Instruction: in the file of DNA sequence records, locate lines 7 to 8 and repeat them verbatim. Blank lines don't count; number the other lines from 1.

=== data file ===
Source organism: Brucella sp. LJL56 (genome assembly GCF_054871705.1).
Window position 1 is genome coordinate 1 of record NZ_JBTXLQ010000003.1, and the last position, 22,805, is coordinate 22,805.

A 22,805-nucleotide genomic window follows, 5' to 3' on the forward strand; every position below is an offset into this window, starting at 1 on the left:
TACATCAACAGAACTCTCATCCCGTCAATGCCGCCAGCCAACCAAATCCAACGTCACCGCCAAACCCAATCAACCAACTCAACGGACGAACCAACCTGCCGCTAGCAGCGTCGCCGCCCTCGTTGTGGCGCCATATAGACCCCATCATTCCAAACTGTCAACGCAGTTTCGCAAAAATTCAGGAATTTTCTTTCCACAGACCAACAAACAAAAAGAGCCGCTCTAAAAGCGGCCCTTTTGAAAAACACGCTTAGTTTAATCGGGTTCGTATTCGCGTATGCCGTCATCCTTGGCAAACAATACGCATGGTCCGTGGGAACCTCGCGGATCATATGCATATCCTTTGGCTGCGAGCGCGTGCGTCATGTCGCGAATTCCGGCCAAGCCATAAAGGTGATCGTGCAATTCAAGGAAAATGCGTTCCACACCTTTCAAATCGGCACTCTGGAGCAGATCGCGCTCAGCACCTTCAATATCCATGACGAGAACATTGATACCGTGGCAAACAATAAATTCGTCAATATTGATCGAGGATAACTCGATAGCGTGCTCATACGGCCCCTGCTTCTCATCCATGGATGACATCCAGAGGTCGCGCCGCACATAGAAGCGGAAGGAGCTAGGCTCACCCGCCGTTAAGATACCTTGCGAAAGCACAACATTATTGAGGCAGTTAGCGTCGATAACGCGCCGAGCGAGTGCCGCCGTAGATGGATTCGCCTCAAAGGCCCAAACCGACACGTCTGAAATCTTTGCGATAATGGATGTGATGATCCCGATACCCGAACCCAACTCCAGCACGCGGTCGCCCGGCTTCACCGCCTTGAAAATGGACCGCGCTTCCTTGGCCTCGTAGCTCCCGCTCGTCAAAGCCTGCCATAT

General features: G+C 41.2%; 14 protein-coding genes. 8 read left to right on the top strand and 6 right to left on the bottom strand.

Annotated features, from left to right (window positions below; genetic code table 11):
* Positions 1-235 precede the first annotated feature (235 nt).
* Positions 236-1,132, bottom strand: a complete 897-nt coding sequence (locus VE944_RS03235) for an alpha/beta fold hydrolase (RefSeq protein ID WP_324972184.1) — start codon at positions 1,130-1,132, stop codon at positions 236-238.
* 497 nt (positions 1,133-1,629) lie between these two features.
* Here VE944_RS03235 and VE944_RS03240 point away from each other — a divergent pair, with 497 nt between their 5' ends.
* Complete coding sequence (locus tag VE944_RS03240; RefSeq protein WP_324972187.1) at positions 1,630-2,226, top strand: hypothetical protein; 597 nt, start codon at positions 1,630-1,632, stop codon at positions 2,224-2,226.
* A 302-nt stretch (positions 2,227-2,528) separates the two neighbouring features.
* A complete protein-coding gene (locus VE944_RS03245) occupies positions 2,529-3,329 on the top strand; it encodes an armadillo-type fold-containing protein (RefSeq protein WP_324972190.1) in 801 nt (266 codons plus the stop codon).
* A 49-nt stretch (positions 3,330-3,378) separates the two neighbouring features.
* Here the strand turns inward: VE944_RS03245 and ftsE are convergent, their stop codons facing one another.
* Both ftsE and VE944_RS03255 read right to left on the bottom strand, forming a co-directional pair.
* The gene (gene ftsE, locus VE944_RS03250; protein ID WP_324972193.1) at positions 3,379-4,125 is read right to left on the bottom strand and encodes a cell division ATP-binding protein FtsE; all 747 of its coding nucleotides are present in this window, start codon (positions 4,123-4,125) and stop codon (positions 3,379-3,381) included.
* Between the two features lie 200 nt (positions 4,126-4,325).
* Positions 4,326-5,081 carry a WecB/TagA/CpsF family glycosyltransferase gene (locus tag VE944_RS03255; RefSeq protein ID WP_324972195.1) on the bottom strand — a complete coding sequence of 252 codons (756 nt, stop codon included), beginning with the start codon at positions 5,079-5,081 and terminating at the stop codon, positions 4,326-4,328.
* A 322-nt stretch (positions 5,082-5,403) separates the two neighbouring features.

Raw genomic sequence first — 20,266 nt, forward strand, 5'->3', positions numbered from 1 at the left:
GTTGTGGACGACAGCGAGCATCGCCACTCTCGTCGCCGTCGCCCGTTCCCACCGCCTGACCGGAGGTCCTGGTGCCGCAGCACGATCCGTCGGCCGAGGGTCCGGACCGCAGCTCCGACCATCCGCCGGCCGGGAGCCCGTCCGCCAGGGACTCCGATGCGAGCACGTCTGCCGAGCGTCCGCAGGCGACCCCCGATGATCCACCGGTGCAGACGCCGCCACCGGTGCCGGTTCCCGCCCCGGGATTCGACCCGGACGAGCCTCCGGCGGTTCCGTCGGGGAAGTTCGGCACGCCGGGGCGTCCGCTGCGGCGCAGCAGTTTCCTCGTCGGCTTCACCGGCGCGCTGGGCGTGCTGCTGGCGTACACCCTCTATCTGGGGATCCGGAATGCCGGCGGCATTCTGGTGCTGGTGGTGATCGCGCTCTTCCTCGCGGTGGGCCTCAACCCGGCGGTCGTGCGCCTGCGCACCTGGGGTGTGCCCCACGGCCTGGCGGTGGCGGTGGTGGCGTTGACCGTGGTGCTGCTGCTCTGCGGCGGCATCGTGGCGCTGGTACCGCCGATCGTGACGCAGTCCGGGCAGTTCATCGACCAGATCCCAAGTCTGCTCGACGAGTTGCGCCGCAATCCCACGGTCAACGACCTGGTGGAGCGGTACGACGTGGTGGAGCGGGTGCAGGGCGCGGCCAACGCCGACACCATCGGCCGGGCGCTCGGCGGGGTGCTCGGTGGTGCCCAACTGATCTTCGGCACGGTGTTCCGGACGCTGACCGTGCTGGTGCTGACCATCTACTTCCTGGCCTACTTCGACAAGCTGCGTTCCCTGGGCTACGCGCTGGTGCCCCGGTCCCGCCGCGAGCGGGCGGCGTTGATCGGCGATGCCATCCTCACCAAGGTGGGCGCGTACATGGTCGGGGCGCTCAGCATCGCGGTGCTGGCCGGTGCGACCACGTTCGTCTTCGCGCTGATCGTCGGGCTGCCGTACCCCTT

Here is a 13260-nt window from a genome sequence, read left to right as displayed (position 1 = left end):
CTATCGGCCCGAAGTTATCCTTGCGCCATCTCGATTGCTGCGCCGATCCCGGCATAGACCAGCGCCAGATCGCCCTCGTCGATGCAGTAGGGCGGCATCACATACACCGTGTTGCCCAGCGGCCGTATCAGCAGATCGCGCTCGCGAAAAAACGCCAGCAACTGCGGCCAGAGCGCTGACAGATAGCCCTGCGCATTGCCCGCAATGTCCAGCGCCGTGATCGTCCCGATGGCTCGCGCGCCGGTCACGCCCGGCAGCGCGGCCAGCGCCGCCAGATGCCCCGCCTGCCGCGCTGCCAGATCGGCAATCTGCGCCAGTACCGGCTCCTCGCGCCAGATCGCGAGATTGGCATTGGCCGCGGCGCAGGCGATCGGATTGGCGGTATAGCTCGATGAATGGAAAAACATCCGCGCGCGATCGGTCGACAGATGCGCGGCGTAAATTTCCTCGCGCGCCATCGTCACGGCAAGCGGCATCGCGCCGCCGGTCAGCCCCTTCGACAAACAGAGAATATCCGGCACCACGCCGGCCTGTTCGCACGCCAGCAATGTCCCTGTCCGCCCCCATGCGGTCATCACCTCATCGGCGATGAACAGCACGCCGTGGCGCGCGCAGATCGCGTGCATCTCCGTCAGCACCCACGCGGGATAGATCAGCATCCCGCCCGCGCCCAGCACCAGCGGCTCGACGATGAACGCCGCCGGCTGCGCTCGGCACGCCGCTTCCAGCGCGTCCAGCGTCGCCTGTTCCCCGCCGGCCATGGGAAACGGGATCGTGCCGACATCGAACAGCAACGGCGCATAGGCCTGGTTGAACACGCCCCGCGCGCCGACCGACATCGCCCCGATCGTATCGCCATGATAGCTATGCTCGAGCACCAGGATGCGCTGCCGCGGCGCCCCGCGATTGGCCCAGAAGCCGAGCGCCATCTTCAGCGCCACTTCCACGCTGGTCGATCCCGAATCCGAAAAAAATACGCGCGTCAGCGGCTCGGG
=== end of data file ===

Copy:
* Positions 1-235 precede the first annotated feature (235 nt).
* Positions 236-1,132, bottom strand: a complete 897-nt coding sequence (locus VE944_RS03235) for an alpha/beta fold hydrolase (RefSeq protein ID WP_324972184.1) — start codon at positions 1,130-1,132, stop codon at positions 236-238.